The premature death of cash?

By Ron Delnevo, ATMIA Executive Director Europe

Earlier this year figures were published by the Payments Council purporting to show the demise of coins and notes and the rise of the ‘cashless society’. The figures concluded that 48 per cent of payments were made in cash, with the remaining 52 per cent made up of non-cash payments.

A ‘cashless society’ is one where we would forgo all cash and instead use electronic payment systems, like the much-hyped Apple Pay, to buy everything from a pint of milk to a car.

In reality, each time an announcement like this is made, it feels like Groundhog Day. The death of cash has been predicted for almost 60 years and with each prediction there is a new contender to play the part of king-slayer. Whether it is cheques, credit and debit cards, online banking or Apple Pay, none have yet managed to depose cash from its throne.

In fact, the amount of cash in circulation in the US grew 42 per cent between 2007 and 2012, and in the UK the Bank of England has seen a 46 per cent increase in the number of notes in circulation. Despite predictions of cash disappearing, the value of cash transactions has actually remained stable.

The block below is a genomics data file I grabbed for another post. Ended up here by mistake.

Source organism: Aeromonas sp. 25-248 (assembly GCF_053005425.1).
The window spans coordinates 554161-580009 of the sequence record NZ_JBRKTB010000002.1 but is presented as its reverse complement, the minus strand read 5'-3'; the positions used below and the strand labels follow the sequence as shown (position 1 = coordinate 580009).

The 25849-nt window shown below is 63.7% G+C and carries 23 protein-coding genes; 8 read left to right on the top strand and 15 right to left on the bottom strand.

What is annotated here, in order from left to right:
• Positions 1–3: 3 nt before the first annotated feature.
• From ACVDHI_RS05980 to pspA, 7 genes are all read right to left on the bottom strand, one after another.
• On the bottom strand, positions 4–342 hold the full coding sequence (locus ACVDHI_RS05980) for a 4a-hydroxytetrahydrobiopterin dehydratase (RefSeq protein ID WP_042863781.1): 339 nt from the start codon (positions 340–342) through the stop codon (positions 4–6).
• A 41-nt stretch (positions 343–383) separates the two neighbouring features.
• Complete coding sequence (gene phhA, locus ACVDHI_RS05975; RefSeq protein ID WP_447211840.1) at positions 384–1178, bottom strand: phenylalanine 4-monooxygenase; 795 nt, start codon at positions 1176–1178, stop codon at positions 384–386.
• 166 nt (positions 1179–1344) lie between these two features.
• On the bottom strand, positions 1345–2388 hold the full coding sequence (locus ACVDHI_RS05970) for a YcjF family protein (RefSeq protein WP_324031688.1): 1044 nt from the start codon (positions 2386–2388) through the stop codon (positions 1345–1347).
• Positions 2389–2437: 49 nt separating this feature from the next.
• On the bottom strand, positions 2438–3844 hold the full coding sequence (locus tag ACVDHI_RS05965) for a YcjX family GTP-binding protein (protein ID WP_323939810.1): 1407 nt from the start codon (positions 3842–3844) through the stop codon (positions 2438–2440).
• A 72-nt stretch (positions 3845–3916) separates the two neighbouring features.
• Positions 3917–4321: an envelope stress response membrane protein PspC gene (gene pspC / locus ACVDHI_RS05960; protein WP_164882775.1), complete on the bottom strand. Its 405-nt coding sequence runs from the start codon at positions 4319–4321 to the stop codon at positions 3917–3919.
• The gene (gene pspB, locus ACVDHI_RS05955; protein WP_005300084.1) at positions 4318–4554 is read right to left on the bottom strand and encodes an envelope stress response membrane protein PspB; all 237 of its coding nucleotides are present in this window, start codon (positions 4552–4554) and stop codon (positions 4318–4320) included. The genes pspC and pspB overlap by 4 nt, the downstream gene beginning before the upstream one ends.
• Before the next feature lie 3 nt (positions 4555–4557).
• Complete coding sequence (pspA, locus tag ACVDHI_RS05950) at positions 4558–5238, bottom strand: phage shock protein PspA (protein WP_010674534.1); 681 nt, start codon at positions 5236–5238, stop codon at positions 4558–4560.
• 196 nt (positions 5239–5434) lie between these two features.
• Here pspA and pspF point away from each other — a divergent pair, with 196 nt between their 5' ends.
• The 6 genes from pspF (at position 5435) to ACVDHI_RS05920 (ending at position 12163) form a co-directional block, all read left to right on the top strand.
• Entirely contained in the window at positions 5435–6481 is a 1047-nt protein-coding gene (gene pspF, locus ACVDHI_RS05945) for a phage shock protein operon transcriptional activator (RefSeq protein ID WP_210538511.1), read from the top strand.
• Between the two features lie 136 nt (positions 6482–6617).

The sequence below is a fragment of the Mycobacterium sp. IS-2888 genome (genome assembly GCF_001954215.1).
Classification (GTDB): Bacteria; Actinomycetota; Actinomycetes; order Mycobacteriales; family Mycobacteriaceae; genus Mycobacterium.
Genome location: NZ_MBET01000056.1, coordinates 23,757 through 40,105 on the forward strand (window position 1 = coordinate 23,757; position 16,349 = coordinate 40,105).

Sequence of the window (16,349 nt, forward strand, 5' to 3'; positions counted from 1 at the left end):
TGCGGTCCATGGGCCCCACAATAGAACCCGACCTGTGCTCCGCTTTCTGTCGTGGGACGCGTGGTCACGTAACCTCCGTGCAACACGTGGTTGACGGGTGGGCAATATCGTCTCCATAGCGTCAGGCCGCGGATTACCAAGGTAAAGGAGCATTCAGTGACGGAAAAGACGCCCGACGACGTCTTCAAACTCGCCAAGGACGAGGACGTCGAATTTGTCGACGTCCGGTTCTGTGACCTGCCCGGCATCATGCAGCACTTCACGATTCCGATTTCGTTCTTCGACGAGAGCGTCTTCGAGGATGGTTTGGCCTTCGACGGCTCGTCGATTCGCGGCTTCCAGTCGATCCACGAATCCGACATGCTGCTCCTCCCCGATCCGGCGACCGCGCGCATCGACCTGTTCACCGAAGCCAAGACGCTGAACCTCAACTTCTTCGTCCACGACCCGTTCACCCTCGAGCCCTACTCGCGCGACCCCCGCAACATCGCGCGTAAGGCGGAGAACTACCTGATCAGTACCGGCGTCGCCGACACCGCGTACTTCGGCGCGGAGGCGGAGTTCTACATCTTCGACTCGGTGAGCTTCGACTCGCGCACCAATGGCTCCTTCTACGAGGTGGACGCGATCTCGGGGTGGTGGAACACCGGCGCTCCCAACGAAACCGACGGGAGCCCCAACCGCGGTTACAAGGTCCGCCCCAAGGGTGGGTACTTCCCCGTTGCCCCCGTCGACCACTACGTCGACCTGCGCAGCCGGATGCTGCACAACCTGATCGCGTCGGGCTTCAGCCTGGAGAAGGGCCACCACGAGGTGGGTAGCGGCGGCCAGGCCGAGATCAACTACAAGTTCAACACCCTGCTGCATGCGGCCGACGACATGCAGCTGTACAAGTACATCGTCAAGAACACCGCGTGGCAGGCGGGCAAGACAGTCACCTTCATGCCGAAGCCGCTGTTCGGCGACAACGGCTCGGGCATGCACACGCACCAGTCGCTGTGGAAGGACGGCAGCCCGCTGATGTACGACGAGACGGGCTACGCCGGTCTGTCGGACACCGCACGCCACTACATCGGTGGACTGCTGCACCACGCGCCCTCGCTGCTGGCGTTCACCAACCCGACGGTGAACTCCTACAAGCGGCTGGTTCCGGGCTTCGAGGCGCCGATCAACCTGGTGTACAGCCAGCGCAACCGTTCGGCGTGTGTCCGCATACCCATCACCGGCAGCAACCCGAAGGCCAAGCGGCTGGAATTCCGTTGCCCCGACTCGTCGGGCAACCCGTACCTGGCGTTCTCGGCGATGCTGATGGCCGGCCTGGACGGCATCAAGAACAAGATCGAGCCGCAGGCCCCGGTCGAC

Indeed, despite people predicting the end of cash for some time it is clear its use continues to grow. The value of notes in circulation goes up about five per cent every year and there is around £60 billion of notes in existence in Britain. And that is without also factoring in the amount of coins in circulation.

For whatever reason, most media outlets have failed to pick up on this fact, but there are numerous reasons why cash remains popular. According to Reuters, the top reasons cited by US retailers for not adopting Apple Pay are the lack of customer demand, lack of access to data on the take-up by iPhone users and the cost of implementing contactless technology.

On the other side of the equation, consumers are reluctant to give up cash because it allows for greater control of finances and budgets. Cash is also universally accepted and so can be relied upon more than any other form of payment. Nowhere is this clearer than in London. Data released in March showed that five out the top 10 areas for cash machine use were in the capitol (Bow, Brixton, Dagenham, Ealing and East Ham).

Hard cash remains the main payment means of choice, as it has ever been since it was introduced in the 4th century BC. Given it has already lasted this long, it can be confidently predicted that it will take some time before the alternatives become anything other than mere pretenders.

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